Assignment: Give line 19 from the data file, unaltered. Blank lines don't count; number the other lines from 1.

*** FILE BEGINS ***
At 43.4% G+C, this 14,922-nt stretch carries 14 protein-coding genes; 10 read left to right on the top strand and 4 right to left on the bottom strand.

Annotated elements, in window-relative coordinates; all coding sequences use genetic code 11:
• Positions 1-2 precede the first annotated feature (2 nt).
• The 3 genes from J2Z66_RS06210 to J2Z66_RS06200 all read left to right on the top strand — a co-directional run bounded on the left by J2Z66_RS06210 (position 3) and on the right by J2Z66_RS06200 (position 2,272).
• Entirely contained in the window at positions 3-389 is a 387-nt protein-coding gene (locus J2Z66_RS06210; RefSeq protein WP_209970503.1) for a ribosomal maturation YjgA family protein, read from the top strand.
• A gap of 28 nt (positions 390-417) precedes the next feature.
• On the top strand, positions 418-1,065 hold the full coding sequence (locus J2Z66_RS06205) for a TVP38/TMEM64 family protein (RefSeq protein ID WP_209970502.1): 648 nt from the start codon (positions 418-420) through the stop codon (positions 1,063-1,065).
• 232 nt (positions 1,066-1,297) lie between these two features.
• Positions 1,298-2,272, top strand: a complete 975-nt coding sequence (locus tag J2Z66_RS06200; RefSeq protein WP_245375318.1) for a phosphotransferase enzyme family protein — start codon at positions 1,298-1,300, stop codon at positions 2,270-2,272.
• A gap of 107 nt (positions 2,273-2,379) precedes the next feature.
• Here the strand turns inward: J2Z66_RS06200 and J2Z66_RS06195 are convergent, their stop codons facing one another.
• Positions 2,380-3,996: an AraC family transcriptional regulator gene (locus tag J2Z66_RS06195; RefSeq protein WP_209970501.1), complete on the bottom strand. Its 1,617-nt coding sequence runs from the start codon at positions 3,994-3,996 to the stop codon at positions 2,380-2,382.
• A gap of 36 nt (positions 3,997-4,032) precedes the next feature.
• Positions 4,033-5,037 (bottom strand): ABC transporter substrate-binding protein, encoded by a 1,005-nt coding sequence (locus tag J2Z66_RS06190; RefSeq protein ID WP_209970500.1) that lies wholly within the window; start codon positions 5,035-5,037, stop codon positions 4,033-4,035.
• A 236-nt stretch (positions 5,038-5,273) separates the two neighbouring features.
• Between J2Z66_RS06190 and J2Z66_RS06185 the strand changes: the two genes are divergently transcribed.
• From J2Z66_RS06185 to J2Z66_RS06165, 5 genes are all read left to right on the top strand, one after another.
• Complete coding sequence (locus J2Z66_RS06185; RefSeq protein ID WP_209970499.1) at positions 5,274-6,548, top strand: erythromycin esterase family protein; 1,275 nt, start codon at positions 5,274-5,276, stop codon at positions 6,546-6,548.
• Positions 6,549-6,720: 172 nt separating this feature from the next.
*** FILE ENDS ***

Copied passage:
• Positions 6,549-6,720: 172 nt separating this feature from the next.